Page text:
Keith Tippett - The Tipping Point

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There are echoes of Centipede, that remarkable super sized free jazz orchestra, in the release this month of Keith Tippett’s Tapestry orchestra recording Live At The Le Mans (First Weaving). With an extraordinary coming together of heavyweight British and European free improvisers and the added fizz of a live performance, the old spirit of the great pianist Keith Tippett is there for one and all nearly 40 years after his career in music first began. Duncan Heining talks to Tippett about a renewed burst of creativity in his musical life and looks back with him to the 70s, a remarkable era when he and his band of brothers jammed at 30,000 feet on a specially charted plane. Keith Tippett - The Tipping Point
With his mutton chop sideburns, collarless shirt and waistcoat, composer-pianist Keith Tippett could easily pass for a character in a Hardy novel. Even the West Country burr and throaty laugh are in keeping. With such an image in mind, it seems unsurprising that there’s a genuinely English, pastoral quality to Keith’s music. Even though his musical palette has expanded over the years, it’s still refracted through that Albion-born sensibility that also gave rise to Blake, Wordsworth, Hardy, Elgar and Vaughan Williams. And there’s nothing ‘Obscure’ about that.

With three major releases pending, Keith’s career, and that of musical and life-partner Julie, is again in the ascendant. Live At The Le Mans (First Weaving) from Keith’s big band Tapestry comes out shortly on pianist Dave Stapleton’s Red Eye label. Then Ogun releases Ovary Lodge, a session from 1975, as well as a new CD featuring Keith, Julie, the great South African drummer Louis Moholo and the Italian orchestra and chorus Canto Generàl – Viva La Black Live At Ruvo.

Keith has always seen himself as first and foremost a jazz musician, however far some of his projects may seem to stray from those roots. But like the best of his generation, and before, he would never restrict himself to the colours, textures and forms of one style or era. Recorded in 1998 in France, First Weaving is an excellent example of that richness and diversity in his music.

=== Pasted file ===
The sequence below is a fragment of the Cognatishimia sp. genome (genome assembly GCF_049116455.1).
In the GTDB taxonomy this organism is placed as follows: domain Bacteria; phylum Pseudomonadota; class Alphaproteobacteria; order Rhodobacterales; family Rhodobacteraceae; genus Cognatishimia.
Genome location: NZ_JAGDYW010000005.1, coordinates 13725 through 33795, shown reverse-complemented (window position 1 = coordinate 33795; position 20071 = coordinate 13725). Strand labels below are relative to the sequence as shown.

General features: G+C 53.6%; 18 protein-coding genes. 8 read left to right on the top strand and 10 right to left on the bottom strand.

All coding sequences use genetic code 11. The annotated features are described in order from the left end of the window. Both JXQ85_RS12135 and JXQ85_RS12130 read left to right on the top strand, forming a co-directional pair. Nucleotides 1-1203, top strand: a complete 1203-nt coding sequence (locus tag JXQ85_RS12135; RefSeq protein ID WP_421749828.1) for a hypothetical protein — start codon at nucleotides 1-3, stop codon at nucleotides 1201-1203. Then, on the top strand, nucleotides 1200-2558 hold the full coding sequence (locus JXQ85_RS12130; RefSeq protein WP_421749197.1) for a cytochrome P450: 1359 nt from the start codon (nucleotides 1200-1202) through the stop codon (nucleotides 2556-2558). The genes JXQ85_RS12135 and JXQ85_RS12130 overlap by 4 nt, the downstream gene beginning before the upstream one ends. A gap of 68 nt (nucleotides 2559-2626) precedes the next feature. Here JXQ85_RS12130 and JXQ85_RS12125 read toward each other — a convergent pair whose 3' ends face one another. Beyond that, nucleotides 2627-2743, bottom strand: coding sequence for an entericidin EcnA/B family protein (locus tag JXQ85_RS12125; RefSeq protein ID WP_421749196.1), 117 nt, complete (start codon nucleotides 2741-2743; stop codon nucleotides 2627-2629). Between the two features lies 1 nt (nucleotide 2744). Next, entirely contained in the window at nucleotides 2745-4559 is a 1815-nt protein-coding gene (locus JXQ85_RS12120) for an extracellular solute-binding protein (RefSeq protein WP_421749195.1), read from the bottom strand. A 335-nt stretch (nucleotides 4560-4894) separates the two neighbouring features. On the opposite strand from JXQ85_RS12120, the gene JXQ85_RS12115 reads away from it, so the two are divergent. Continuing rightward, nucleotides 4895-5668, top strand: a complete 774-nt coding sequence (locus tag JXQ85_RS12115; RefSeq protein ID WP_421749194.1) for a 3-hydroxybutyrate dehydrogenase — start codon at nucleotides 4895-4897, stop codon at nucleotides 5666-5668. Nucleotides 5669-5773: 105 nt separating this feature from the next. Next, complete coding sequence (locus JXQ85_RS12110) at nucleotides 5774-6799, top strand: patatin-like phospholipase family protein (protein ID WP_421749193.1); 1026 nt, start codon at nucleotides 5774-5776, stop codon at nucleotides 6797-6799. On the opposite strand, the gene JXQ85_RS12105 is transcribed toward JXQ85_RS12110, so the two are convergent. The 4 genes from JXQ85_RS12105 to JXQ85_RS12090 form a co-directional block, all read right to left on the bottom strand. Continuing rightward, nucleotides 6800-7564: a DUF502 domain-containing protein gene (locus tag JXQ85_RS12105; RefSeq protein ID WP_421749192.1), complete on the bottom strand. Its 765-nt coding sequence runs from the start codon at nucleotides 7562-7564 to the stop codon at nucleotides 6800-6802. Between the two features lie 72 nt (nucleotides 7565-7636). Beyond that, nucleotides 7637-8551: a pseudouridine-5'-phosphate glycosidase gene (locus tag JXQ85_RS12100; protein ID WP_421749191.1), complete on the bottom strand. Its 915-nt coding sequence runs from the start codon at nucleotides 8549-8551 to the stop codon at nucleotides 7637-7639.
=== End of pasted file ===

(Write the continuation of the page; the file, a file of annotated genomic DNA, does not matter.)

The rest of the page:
“That comes from years and years of listening. I don’t just listen to jazz and I don’t just listen to contemporary music. I love black music and I love Charlie Mingus and when I composed that piece it flowed very, very well. It literally flowed, the architecture developed itself. It’s a 75 minute piece and at least the first time it should be heard right through as one whole continual piece.”

First Weaving is Keith’s third major big band work. Before it came the mighty 50-piece Centipede and Septober Energy in 1971 and the 22-piece Ark with Frames in 1978. This new work is just as vast. The first hearing will just about take in its splendid structure, while repeated listening is required to absorb the detail of its craftsmanship. Inside the fabric of the building are fabulous vocal performances from Julie, Vivien Ellis and Maggie Nichols. There is superlative trumpet from Pino Minafra and alto from Gianluigi Trovesi and a wonderful ‘Three Tenors’ section with Paul Dunmall, Simon Picard and Larry Stabbins. It’s an international, pan-generational band but one that includes a number of old friends, as Keith explains.

“Larry Stabbins was on Frames and Septober Energy and Dave Amis was also on all three. Paul Rutherford was in Centipede. Julie and Maggie, of course, Louis Moholo, though he wasn’t on the record, played with Centipede. Of course, Henry Lowther was on all three and Marc Charig was in The Ark. And there’s a student of mine, Gethin Liddington, on lead trumpet and Oren Marshall on tuba and Vivien Ellis from the F-ire Collective and Early Music Ensemble. So, it’s quite a mix of ages. I also would pay to hear Tony Levin and Louis Moholo sitting side by side. That’s worth 10 quid of anybody’s money.”

Commissioned jointly by the BBC, the Arts Council and Bath Festival, it had always been Keith’s hope that he could take the band into the studio to record the work. He had been given a tape of the Le Mans’ gig but had resisted all the blandishments of friends and colleagues to release the tape commercially. It was Dave Stapleton, who finally persuaded Keith to put it out.

This is an extract from Jazzwise Issue #109 to read the full feature and receive a Free CD subscribe here…